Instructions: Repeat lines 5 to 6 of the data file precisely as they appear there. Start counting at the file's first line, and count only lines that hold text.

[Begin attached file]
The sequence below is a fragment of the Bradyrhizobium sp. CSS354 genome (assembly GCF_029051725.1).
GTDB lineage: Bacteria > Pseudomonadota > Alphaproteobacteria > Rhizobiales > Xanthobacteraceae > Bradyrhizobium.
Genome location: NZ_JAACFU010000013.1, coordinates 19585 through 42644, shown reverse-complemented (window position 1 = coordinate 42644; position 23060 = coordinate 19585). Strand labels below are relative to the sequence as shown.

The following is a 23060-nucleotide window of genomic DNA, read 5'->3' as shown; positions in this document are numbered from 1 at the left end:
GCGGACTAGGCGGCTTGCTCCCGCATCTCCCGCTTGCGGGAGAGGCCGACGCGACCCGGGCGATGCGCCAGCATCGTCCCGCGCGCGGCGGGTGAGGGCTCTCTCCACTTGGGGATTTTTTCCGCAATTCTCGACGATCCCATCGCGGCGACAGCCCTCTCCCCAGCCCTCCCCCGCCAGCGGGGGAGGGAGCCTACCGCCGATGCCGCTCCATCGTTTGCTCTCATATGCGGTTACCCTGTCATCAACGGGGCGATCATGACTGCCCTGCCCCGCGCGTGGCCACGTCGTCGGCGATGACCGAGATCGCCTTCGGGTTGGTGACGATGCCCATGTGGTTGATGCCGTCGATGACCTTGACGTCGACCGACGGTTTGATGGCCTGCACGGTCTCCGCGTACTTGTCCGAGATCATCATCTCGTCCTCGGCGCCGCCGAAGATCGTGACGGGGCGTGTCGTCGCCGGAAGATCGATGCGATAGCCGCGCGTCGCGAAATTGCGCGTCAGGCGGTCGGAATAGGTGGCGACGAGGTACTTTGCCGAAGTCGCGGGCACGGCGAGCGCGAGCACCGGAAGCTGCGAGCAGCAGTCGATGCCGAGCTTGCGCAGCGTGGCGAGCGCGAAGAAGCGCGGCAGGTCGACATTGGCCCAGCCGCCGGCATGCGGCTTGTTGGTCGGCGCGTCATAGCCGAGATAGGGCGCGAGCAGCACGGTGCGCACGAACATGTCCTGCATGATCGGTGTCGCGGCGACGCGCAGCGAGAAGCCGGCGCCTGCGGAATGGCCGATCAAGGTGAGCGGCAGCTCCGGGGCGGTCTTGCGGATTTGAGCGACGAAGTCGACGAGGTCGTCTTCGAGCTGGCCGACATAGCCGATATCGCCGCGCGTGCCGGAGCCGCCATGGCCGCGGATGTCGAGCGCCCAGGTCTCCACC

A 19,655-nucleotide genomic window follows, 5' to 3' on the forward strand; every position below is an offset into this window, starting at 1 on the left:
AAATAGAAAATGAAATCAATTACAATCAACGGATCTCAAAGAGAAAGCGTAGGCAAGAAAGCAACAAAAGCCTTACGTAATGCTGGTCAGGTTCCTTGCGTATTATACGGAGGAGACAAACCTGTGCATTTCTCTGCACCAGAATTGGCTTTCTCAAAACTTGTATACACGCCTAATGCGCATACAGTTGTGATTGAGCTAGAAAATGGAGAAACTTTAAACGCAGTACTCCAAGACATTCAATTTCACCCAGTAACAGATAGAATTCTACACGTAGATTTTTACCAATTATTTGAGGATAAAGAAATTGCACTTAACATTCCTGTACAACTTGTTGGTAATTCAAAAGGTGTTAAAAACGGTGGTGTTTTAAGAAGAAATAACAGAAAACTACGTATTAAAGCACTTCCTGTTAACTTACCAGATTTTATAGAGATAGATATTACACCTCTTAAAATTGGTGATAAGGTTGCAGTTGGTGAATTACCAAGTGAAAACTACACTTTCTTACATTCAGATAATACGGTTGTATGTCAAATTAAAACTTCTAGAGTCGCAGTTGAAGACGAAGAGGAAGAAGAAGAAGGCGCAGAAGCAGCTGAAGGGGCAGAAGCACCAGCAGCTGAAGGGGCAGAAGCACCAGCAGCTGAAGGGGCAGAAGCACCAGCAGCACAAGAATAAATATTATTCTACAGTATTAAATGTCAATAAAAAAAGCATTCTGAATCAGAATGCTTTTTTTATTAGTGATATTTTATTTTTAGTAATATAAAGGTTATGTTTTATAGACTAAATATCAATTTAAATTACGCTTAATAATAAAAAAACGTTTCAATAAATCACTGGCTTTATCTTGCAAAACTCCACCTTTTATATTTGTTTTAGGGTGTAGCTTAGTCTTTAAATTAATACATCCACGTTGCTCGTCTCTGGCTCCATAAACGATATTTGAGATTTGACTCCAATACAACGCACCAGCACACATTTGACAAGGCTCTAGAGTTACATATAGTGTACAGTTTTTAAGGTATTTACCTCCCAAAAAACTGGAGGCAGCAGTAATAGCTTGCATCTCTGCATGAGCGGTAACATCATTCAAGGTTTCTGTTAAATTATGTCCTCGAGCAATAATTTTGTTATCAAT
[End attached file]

GCGGACTAGGCGGCTTGCTCCCGCATCTCCCGCTTGCGGGAGAGGCCGACGCGACCCGGGCGATGCGCCAGCATCGTCCCGCGCGCGGCGGGTGAGGGCTCTCTCCACTTGGGGATTTTTTCCGCAATTCTCGACGATCCCATCGCGGCGACAGCCCTCTCCCCAGCCCTCCCCCGCCAGCGGGGGAGGGAGCCTACCGCCGATGCCGCTCCATCGTTTGCTCTCATATGCGGTTACCCTGTCATCAACGGGGCGATCATGACTGCCCTGCCCCGCGCGTGGCCACGTCGTCGGCGATGACCGAGATCGCCTTCGGGTTGGTGACGATGCCCATGTGGTTGATGCCGTCGATGACCTTGACGTCGACCGACGGTTTGATGGCCTGCACGGTCTCCGCGTACTTGTCCGAGATCATCATCTCGTCCTCGGCGCCGCCGAAGATCGTGACGGGGCGTGTCGTCGCCGGAAGATCGATGCGATAGCCGCGCGTCGCGAAATTGCGCGTCAGGCGGTCGGAATAGGTGGCGACGAGGTACTTTGCCGAAGTCGCGGGCACGGCGAGCGCGAGCACCGGAAGCTGCGAGCAGCAGTCGATGCCGAGCTTGCGCAGCGTGGCGAGCGCGAAGAAGCGCGGCAGGTCGACATTGGCCCAGCCGCCGGCATGCGGCTTGTTGGTCGGCGCGTCATAGCCGAGATAGGGCGCGAGCAGCACGGTGCGCACGAACATGTCCTGCATGATCGGTGTCGCGGCGACGCGCAGCGAGAAGCCGGCGCCTGCGGAATGGCCGATCAAGGTGAGCGGCAGCTCCGGGGCGGTCTTGCGGATTTGAGCGACGAAGTCGACGAGGTCGTCTTCGAGCTGGCCGACATAGCCGATATCGCCGCGCGTGCCGGAGCCGCCATGGCCGCGGATGTCGAGCGCCCAGGTCTCCACC

A 19,655-nucleotide genomic window follows, 5' to 3' on the forward strand; every position below is an offset into this window, starting at 1 on the left: